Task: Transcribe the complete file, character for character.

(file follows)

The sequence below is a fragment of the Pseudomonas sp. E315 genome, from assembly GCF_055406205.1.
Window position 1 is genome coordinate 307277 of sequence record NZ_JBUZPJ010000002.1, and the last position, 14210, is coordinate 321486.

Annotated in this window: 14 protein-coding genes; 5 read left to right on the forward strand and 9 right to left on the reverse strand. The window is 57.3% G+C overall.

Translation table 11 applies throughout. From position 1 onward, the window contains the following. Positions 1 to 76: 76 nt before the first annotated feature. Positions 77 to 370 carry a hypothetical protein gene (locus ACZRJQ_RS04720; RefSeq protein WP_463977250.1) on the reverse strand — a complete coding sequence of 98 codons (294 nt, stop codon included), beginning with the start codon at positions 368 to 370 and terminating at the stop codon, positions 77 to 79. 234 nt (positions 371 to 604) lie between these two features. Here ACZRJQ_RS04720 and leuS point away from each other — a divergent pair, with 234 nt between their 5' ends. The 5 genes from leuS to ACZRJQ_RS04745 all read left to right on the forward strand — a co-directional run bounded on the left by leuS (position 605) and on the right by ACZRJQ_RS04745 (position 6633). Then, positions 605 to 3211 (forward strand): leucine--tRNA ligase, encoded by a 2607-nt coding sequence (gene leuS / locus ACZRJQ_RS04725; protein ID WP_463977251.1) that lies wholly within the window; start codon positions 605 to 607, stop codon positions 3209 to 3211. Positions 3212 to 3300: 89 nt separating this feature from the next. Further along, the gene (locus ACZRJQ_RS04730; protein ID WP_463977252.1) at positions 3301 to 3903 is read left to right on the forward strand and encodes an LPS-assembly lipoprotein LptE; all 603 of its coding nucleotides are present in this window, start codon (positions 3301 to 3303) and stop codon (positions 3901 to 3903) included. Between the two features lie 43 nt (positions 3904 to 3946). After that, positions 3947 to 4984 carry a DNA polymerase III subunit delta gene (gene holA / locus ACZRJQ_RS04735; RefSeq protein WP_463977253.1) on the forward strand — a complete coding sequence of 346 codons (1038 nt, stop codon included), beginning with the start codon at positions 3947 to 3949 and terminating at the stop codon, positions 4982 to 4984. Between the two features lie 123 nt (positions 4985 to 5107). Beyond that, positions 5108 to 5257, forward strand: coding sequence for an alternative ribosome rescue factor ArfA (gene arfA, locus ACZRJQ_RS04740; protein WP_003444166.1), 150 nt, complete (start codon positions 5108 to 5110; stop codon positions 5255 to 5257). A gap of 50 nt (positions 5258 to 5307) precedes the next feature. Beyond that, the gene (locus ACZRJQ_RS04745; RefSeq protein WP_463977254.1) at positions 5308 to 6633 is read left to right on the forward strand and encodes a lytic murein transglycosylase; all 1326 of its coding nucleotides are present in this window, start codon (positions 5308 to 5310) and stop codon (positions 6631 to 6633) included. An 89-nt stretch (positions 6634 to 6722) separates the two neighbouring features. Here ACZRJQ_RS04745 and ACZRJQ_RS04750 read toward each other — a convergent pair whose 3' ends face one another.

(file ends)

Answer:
The sequence below is a fragment of the Pseudomonas sp. E315 genome, from assembly GCF_055406205.1.
Window position 1 is genome coordinate 307277 of sequence record NZ_JBUZPJ010000002.1, and the last position, 14210, is coordinate 321486.

Annotated in this window: 14 protein-coding genes; 5 read left to right on the forward strand and 9 right to left on the reverse strand. The window is 57.3% G+C overall.

Translation table 11 applies throughout. From position 1 onward, the window contains the following. Positions 1 to 76: 76 nt before the first annotated feature. Positions 77 to 370 carry a hypothetical protein gene (locus ACZRJQ_RS04720; RefSeq protein WP_463977250.1) on the reverse strand — a complete coding sequence of 98 codons (294 nt, stop codon included), beginning with the start codon at positions 368 to 370 and terminating at the stop codon, positions 77 to 79. 234 nt (positions 371 to 604) lie between these two features. Here ACZRJQ_RS04720 and leuS point away from each other — a divergent pair, with 234 nt between their 5' ends. The 5 genes from leuS to ACZRJQ_RS04745 all read left to right on the forward strand — a co-directional run bounded on the left by leuS (position 605) and on the right by ACZRJQ_RS04745 (position 6633). Then, positions 605 to 3211 (forward strand): leucine--tRNA ligase, encoded by a 2607-nt coding sequence (gene leuS / locus ACZRJQ_RS04725; protein ID WP_463977251.1) that lies wholly within the window; start codon positions 605 to 607, stop codon positions 3209 to 3211. Positions 3212 to 3300: 89 nt separating this feature from the next. Further along, the gene (locus ACZRJQ_RS04730; protein ID WP_463977252.1) at positions 3301 to 3903 is read left to right on the forward strand and encodes an LPS-assembly lipoprotein LptE; all 603 of its coding nucleotides are present in this window, start codon (positions 3301 to 3303) and stop codon (positions 3901 to 3903) included. Between the two features lie 43 nt (positions 3904 to 3946). After that, positions 3947 to 4984 carry a DNA polymerase III subunit delta gene (gene holA / locus ACZRJQ_RS04735; RefSeq protein WP_463977253.1) on the forward strand — a complete coding sequence of 346 codons (1038 nt, stop codon included), beginning with the start codon at positions 3947 to 3949 and terminating at the stop codon, positions 4982 to 4984. Between the two features lie 123 nt (positions 4985 to 5107). Beyond that, positions 5108 to 5257, forward strand: coding sequence for an alternative ribosome rescue factor ArfA (gene arfA, locus ACZRJQ_RS04740; protein WP_003444166.1), 150 nt, complete (start codon positions 5108 to 5110; stop codon positions 5255 to 5257). A gap of 50 nt (positions 5258 to 5307) precedes the next feature. Beyond that, the gene (locus ACZRJQ_RS04745; RefSeq protein WP_463977254.1) at positions 5308 to 6633 is read left to right on the forward strand and encodes a lytic murein transglycosylase; all 1326 of its coding nucleotides are present in this window, start codon (positions 5308 to 5310) and stop codon (positions 6631 to 6633) included. An 89-nt stretch (positions 6634 to 6722) separates the two neighbouring features. Here ACZRJQ_RS04745 and ACZRJQ_RS04750 read toward each other — a convergent pair whose 3' ends face one another.